Galactic Nebula Sh 2-9
Who first discovered the nebula around the star σ Scorpii is unclear. As early as 1920, Seares and Hubble examined the spectrum of this «nebulous star».  In 1955, the Australian astronomer Colin Stanley Gum listed the nebula around σ Scorpii as the 65th object (Gum 65) in his «Survey of Southern HII Regions».  In the late 1950s, the American astronomer Stewart Sharpless classified the large nebula Sh 2-9 as an H-II region on the basis of the photographic plates of the «Palomar Observatory Sky Survey». In 1959, he published his discovery in a catalogue along with 313 HII regions. 
Sh 2-9 (Sharpless 2-9) is a reflection and emission nebula around the 2.9 mag bright star σ Scorpii (Al Niyat). The reddish areas consist of ionised hydrogen and are excited to glow by the star's UV radiation. The bluish ones are dust reflecting the star's light. This nebula belongs together with IC 4603, IC 4604, IC 4605 the Antares Nebula vdB 107 and many dark clouds to form a large nebula area, the Ophiuchus Molecular Cloud. Its centre lies about one degree south of the star ρ Ophiuchi, is surrounded by dense dust and is only visible on infrared images.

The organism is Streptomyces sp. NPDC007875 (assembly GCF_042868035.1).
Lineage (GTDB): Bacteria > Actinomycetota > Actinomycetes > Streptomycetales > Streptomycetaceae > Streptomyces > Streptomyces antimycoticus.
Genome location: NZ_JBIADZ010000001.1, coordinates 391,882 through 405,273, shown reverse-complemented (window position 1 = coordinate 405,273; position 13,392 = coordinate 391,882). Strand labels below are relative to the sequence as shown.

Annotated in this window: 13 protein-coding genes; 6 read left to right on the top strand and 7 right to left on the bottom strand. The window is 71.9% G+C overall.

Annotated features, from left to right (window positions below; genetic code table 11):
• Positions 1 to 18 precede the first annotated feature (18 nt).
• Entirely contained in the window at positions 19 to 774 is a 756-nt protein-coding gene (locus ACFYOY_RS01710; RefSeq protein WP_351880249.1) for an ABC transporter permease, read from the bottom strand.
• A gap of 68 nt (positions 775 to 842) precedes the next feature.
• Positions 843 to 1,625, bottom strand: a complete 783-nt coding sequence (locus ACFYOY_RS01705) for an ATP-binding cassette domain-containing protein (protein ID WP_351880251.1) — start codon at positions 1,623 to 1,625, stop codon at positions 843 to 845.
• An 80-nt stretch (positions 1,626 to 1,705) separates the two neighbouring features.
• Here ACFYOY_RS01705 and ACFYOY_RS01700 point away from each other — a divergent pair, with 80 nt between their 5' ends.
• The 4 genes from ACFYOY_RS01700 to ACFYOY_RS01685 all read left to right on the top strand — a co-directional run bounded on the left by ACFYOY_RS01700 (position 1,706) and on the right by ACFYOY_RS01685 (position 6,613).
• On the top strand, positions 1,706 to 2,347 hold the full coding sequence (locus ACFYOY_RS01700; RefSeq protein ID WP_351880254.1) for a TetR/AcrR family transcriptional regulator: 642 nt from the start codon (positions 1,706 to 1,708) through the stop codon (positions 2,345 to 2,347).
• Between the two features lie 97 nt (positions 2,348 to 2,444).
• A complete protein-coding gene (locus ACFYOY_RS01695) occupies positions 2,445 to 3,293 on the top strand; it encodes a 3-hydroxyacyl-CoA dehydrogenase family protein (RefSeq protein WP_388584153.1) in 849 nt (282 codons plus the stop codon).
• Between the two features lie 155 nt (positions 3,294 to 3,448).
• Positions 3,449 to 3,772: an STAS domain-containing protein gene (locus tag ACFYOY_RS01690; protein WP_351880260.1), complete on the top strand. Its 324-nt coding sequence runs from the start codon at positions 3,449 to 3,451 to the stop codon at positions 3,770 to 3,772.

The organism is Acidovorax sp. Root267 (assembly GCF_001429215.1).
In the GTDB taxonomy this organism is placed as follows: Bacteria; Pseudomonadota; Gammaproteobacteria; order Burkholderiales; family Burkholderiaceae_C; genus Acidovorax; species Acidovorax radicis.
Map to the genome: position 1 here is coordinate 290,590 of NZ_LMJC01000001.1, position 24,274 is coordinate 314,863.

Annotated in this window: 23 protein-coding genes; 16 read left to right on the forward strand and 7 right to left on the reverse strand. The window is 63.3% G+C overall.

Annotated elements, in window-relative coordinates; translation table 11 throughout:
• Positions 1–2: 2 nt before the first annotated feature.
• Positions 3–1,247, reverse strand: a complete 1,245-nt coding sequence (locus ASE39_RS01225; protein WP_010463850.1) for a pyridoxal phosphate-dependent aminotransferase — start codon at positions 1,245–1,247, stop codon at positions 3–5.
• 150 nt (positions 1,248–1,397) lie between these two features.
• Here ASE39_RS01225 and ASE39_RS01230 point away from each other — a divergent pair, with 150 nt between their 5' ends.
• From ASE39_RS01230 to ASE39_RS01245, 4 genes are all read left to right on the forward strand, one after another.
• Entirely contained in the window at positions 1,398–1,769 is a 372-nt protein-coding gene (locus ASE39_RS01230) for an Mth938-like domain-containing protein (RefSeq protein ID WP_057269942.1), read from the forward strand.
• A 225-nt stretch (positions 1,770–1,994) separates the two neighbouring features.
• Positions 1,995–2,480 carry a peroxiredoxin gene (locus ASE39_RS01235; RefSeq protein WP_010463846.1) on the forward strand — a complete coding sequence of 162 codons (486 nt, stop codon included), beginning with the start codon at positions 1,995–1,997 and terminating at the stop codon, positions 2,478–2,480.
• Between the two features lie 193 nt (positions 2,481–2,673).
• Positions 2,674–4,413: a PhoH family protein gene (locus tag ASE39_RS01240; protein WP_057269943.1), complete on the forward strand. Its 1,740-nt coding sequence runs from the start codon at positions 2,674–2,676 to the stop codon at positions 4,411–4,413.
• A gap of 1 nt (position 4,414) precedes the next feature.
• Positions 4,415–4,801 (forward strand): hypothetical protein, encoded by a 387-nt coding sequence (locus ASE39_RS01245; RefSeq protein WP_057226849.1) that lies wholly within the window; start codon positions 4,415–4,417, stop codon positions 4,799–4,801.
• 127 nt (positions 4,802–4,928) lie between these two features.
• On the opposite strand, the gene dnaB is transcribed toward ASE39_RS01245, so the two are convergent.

The Ophiuchus Molecular Cloud, also called the Rho Ophiuchus Cloud, is an area of active star formation that is one of the closest to us, at a distance of only about 407 light years. X-ray and infrared observations have revealed more than 300 young stars within the large cloud at its centre. The age of these stars is estimated to be only 300'000 years - very young compared to the oldest stars in the universe, which are more than twelve billion years old. 
The nebula Sh 2-9 is located in the constellation Scorpius around the 2.9 mag bright star σ Scorpii (Al Niyat). The best time to observe is April to August.